• Something to go on the CV – if you have come straight through academia or want to work outwith academia, getting some extra work experience on your CV is always valuable.
  • Skills and experience – in some industries learning specific skills is very important, museums being just one example of this. I feel that my skills and experience will be incredibly handy when it comes to job applications, as I will be able to confidently sell myself as having practical as well as theoretical knowledge.
  • Research impact: depending on where you work, you may well get the opportunity to disseminate or use your research in a new way, or with a different audience
  • Human interaction – do not underestimate this one. PhD students can go days without properly talking to another human, especially humans that work outside academia.
  • Application practice – applying for an internship or putting together a project proposal is excellent practice for the real deal.
  • Keeping a grip on reality – it is really healthy to think and talk about something other than your PhD research.
  • Working as part of a team – again, something we don’t get much chance to do as part of the PhD process!

Another benefit of my internship, getting to look at amazing objects all day! (French knickers and bloomers in the collection at the Museum of Edinburgh)


  • Extra work – yes, doing an internship or committing to regular volunteering will increase your workload, but in a lot of cases you will not need to take your work home with you, so it makes it easier to compartmentalise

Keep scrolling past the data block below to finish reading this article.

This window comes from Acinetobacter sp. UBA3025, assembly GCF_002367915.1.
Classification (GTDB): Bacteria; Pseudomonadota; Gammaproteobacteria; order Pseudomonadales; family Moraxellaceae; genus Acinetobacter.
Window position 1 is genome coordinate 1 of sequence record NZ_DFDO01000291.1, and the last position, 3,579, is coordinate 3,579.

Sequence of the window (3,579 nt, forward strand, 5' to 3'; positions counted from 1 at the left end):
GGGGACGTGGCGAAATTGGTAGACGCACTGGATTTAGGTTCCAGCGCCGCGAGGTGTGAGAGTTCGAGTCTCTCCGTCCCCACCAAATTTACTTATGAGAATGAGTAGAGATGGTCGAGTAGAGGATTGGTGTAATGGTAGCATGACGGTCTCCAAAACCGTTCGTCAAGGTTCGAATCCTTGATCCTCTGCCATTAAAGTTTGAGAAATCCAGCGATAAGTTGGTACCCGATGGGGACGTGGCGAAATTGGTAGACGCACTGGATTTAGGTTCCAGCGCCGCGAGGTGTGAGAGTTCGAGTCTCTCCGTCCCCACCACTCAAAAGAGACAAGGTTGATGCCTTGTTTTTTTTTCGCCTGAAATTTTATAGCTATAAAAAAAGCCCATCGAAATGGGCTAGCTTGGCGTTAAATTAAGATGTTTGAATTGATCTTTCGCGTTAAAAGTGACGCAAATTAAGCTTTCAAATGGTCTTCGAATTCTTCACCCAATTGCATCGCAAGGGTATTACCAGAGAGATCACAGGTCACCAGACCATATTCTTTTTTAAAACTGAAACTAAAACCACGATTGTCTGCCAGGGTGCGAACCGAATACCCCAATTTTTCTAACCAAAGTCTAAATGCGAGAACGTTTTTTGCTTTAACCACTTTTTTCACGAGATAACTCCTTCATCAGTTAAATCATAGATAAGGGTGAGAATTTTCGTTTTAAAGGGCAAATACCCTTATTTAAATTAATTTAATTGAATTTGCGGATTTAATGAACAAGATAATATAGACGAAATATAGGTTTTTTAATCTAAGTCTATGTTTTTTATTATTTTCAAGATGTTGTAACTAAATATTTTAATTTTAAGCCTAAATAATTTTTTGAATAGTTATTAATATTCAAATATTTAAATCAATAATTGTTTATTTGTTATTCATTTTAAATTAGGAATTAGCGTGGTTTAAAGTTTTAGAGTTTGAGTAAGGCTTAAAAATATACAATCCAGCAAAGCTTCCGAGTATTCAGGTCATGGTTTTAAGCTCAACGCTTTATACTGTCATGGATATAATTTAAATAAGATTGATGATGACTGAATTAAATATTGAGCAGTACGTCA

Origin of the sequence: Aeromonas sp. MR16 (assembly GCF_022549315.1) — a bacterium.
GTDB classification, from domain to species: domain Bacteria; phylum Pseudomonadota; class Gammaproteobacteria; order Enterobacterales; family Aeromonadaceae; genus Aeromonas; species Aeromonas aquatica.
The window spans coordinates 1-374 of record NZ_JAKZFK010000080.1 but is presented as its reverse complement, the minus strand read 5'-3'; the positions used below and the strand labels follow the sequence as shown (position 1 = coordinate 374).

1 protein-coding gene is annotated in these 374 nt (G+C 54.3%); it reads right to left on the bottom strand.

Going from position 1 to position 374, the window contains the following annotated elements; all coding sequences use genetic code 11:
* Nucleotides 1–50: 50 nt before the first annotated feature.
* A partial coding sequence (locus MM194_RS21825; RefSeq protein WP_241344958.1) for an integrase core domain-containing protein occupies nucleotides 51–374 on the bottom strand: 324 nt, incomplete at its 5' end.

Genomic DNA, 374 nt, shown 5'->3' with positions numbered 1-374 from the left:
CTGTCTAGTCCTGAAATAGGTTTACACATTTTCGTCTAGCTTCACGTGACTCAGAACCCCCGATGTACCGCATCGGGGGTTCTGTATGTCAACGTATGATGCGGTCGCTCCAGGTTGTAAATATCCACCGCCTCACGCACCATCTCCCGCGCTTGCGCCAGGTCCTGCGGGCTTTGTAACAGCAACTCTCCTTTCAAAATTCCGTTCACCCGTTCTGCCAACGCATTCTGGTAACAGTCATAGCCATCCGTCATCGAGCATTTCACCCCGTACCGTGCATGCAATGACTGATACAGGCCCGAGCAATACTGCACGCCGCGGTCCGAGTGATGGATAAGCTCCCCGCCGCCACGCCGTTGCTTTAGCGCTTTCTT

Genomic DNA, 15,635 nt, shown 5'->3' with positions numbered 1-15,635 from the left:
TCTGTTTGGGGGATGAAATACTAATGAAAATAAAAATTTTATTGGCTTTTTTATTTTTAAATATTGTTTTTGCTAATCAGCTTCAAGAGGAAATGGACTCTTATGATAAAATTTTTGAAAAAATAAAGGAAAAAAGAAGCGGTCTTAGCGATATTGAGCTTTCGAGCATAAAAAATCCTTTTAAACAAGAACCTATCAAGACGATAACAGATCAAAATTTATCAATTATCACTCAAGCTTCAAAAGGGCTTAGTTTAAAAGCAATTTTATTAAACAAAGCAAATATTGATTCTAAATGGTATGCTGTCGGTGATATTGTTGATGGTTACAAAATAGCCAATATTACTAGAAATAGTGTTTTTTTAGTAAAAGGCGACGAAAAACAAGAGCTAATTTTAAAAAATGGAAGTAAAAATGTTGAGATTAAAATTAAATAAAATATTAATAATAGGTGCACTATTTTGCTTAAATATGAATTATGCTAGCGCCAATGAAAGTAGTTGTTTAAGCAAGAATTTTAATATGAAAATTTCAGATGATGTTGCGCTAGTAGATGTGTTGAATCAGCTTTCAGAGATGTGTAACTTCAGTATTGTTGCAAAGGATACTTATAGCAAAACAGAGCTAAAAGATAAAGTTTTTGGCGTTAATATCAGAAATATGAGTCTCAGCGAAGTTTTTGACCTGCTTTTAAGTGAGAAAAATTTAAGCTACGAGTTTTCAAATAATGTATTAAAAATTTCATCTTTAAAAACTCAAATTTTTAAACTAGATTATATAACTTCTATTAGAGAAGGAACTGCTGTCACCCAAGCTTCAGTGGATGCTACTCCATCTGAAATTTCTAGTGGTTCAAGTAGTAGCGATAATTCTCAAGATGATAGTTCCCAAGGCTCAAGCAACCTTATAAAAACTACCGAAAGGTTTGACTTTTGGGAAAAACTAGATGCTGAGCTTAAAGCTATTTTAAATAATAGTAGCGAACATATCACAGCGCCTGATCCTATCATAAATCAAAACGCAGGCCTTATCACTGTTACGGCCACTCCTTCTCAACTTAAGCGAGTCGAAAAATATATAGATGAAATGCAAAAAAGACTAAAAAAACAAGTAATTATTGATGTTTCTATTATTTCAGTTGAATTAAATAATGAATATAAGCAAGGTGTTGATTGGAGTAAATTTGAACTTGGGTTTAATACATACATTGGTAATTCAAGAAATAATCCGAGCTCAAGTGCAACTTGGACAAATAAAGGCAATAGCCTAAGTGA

• The extra work could perhaps be difficult to accomodate into the schedule of un- or part-funded students who are already working part time to fund their PhD, or have a heavy teaching load. These students probably get a lot of the benefits of volunteer work – such as working in a team and having responsibilities / work goals. But some funded internships do come up (including those offered by SGSAH) so it is worth keeping an eye out!
  • Time out of PhD – a lot of internships mean taking a short period off from PhD work, which for some seems daunting, but could also be very refreshing!

If you are interested in a career outside academia, or are just interested in gaining some new experiences or boosting your CV, an internship or volunteer role is a great way to do this. It provides a brilliant opportunity to take a little time away from your thesis, meet new people, expand your network and widen your sphere of knowledge and skills. I have loved almost everything about my own internship, and the aspects I haven’t loved have taught me a huge amount. I would certainly recommend taking a look at opportunities in your area, it has added so much to my PhD experience!